Junior Research Fellows are members of the Governing Body, with full privileges of Fellows. In addition to pursuing research, a Junior Research Fellow is required to live in Cambridge or close by and to participate in College life and activity. Privileges include all meals, limited financial support for expenses associated with research, the possibility of an office and accommodation in College properties. Although these are research posts, Junior Research Fellows are encouraged to take advantage of opportunities to undertake a small amount of University and/or College teaching.

The stipend attached to all Junior Research Fellowships is £21,716 (pre award of doctorate) rising each year to a maximum of £27,949, according to age and academic qualification. Additional payment is made for teaching. A living-out allowance of £4,000 is made to those not living in college. Further information about the College may be obtained from the College website (www.kings.cam.ac.uk).

Further details Junior Research Fellowship in Prejudice

Assisted by the generosity of the Mellon Foundation, which is funding the first two years of this Fellowship, King’s College Cambridge is able to invite applications for a four-year Junior Research Fellowship from those who are completing or have recently completed a doctorate and who intend to pursue a research project on some aspect of the study of prejudice.

Because of the appalling consequences of racial prejudice, on the one hand, and because of the deep-seated nature of prejudices based on sexuality and gender, on the other, prejudice as such has gone largely unexamined. But when does the discrimination involved in proper judgement become socially and morally deleterious prejudice? Neither the full range of the operation of prejudice nor the consequences of drawing the line between proper judgement and improper prejudice are properly understood, either in theory or practice. Education and cultural life depend upon discrimination, and classification is an essential, if also problematic, part of coming to know the world. Yet discrimination and classification are the tools too of corrosive social, political, and intellectual prejudice.

This call for applications is open to investigations of prejudice as such, as a philosophical, political, or sociological concept, to investigations of the operation of prejudice in all branches of life and learning in the past and the present, and to investigations of the consequences of prejudice, historical or contemporary.

This post-doctoral Fellowship is intended to encourage research into prejudice by enabling the successful candidate to complete a substantial research project on their chosen aspect of prejudice in the context of any Arts, Humanities or Social Science discipline, broadly conceived: viz. anthropology, archaeology, architecture, classics, criminology, economics, English and other literatures, history, the history of art, the history of science, law, linguistics, musicology, philosophy,  psychology, sociology, theology.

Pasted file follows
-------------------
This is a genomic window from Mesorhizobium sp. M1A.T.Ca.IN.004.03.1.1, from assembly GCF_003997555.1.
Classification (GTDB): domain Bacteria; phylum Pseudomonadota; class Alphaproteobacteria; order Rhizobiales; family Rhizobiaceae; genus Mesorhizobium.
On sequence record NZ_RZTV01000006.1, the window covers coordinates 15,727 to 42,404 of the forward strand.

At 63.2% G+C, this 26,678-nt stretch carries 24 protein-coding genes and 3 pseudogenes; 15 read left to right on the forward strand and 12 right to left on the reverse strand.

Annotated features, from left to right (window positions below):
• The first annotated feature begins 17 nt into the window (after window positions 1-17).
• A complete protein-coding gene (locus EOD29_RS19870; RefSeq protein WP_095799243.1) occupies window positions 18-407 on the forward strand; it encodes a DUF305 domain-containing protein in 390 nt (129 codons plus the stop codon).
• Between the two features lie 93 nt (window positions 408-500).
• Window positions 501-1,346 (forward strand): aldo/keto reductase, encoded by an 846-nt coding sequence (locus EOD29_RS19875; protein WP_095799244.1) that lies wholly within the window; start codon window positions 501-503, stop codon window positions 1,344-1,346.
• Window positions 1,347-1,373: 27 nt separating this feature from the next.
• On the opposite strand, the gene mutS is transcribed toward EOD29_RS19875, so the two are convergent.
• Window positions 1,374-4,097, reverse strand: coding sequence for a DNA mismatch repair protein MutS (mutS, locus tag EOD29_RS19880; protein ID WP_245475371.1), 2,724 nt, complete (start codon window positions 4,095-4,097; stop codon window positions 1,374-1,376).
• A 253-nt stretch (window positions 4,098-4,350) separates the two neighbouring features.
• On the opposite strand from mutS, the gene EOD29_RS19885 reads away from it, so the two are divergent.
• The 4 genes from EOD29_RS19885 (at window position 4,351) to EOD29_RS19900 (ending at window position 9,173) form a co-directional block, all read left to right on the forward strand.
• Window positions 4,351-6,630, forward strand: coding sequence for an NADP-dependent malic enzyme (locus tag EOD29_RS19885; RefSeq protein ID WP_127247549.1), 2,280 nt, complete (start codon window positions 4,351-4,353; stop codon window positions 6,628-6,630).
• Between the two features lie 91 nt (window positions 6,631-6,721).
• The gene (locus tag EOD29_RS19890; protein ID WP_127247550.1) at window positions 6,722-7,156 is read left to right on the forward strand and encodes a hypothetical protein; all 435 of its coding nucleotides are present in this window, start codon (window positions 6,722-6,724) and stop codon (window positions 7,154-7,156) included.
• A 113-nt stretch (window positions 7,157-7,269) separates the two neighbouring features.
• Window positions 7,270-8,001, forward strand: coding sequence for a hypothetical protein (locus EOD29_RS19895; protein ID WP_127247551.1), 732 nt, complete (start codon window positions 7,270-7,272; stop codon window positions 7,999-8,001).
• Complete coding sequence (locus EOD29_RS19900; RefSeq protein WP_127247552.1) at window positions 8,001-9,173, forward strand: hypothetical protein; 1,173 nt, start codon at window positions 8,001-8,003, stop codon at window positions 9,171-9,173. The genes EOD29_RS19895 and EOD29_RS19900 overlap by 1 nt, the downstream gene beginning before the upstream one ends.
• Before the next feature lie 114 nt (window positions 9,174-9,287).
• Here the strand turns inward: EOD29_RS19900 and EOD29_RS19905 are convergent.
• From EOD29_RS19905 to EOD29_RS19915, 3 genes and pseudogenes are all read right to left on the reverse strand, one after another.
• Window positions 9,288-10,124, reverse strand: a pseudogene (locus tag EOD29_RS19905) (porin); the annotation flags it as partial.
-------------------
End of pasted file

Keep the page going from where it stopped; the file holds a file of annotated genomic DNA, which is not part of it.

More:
The ideal candidate for this Junior Research Fellowship will have a strong background in one or more disciplines within the Arts, Humanities, or Social Sciences and have completed an outstanding doctoral thesis. It is not a requirement that the candidate’s doctoral studies or the work that they submit in support of their application should have concerned questions of prejudice, but candidates will be expected to show in their applications both how their future work relates to the work that they have already done, and to explain clearly how their proposed project relates to existing studies on prejudice. The successful candidate will be expected to engage broadly with the whole college community and to organise academic activities in the form of seminars/workshops/conferences (for which the College is able to provide modest funding).

The successful candidate will join a lively body of post-doctoral research Fellows working across a wide range of ‘grand challenge’ problems that affect societies in an interconnected world, and facilitating a flow of critical knowledge from the university into the community by bringing major community issues into the university. Our existing Arts and Humanities JRFs work on issues of Urban Studies, Gender Studies, Race, Equality, Representation and Immateriality. It is the aim of these projects to develop and consolidate crucial fields of study that are currently too narrowly restricted in their practitioners and/or their objects of analysis, and to strengthen the intellectual framework for international and global approaches to the humanities by tackling related issues that can only properly be understood when tackled globally.